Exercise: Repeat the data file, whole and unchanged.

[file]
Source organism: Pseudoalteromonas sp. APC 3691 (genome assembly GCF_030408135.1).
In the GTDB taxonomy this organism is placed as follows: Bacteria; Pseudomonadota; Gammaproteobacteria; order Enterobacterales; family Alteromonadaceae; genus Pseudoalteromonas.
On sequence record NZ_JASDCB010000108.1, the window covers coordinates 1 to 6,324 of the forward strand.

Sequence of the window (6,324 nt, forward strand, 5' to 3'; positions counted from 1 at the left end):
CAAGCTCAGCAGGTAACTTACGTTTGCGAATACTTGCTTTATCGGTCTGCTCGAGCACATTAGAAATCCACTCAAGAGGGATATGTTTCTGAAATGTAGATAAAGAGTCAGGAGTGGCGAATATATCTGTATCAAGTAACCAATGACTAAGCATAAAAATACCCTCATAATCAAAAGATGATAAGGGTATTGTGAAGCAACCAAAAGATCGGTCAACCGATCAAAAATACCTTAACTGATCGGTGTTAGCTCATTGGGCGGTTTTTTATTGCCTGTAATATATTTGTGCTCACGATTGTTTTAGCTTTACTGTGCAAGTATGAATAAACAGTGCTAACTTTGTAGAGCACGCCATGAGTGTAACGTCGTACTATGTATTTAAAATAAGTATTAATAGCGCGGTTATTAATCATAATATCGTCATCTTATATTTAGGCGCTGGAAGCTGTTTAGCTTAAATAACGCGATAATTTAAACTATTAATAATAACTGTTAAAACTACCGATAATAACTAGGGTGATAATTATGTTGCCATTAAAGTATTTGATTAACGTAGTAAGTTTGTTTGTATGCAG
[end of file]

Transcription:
Source organism: Pseudoalteromonas sp. APC 3691 (genome assembly GCF_030408135.1).
In the GTDB taxonomy this organism is placed as follows: Bacteria; Pseudomonadota; Gammaproteobacteria; order Enterobacterales; family Alteromonadaceae; genus Pseudoalteromonas.
On sequence record NZ_JASDCB010000108.1, the window covers coordinates 1 to 6,324 of the forward strand.

Sequence of the window (6,324 nt, forward strand, 5' to 3'; positions counted from 1 at the left end):
CAAGCTCAGCAGGTAACTTACGTTTGCGAATACTTGCTTTATCGGTCTGCTCGAGCACATTAGAAATCCACTCAAGAGGGATATGTTTCTGAAATGTAGATAAAGAGTCAGGAGTGGCGAATATATCTGTATCAAGTAACCAATGACTAAGCATAAAAATACCCTCATAATCAAAAGATGATAAGGGTATTGTGAAGCAACCAAAAGATCGGTCAACCGATCAAAAATACCTTAACTGATCGGTGTTAGCTCATTGGGCGGTTTTTTATTGCCTGTAATATATTTGTGCTCACGATTGTTTTAGCTTTACTGTGCAAGTATGAATAAACAGTGCTAACTTTGTAGAGCACGCCATGAGTGTAACGTCGTACTATGTATTTAAAATAAGTATTAATAGCGCGGTTATTAATCATAATATCGTCATCTTATATTTAGGCGCTGGAAGCTGTTTAGCTTAAATAACGCGATAATTTAAACTATTAATAATAACTGTTAAAACTACCGATAATAACTAGGGTGATAATTATGTTGCCATTAAAGTATTTGATTAACGTAGTAAGTTTGTTTGTATGCAG